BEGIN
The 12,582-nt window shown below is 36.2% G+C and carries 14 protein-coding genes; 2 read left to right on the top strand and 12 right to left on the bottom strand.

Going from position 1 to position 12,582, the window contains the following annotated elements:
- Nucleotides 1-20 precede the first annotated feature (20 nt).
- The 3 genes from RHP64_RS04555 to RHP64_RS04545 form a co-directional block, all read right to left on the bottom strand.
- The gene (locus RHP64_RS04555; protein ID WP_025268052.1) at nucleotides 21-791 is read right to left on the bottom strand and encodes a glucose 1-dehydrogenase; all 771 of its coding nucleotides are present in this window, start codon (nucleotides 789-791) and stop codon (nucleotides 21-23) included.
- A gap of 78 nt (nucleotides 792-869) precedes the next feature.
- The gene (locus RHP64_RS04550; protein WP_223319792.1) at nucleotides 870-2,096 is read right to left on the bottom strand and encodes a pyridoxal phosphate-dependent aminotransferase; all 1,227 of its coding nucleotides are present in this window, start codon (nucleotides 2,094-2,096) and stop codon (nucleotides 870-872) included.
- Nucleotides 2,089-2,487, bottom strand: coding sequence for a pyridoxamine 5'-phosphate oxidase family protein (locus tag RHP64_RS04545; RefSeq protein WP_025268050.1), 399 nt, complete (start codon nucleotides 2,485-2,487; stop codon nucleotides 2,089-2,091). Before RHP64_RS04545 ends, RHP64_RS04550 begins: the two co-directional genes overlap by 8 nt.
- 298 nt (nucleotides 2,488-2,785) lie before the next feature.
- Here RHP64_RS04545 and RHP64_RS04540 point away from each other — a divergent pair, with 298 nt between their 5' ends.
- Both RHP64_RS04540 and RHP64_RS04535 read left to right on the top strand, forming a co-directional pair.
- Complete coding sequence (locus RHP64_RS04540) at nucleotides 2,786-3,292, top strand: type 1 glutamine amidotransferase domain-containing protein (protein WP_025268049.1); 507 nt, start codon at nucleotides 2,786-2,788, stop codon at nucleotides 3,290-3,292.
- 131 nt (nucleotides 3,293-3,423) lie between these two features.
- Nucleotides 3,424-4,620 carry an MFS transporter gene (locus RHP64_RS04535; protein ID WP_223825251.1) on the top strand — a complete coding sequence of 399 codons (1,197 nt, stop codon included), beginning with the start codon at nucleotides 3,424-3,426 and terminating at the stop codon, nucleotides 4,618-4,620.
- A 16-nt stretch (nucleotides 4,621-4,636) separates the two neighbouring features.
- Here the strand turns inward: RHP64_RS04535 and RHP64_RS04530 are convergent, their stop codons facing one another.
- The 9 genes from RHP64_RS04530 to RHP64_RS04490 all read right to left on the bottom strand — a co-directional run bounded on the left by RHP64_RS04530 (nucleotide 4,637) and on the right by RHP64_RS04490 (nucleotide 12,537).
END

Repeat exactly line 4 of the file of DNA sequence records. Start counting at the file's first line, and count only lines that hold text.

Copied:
- The 3 genes from RHP64_RS04555 to RHP64_RS04545 form a co-directional block, all read right to left on the bottom strand.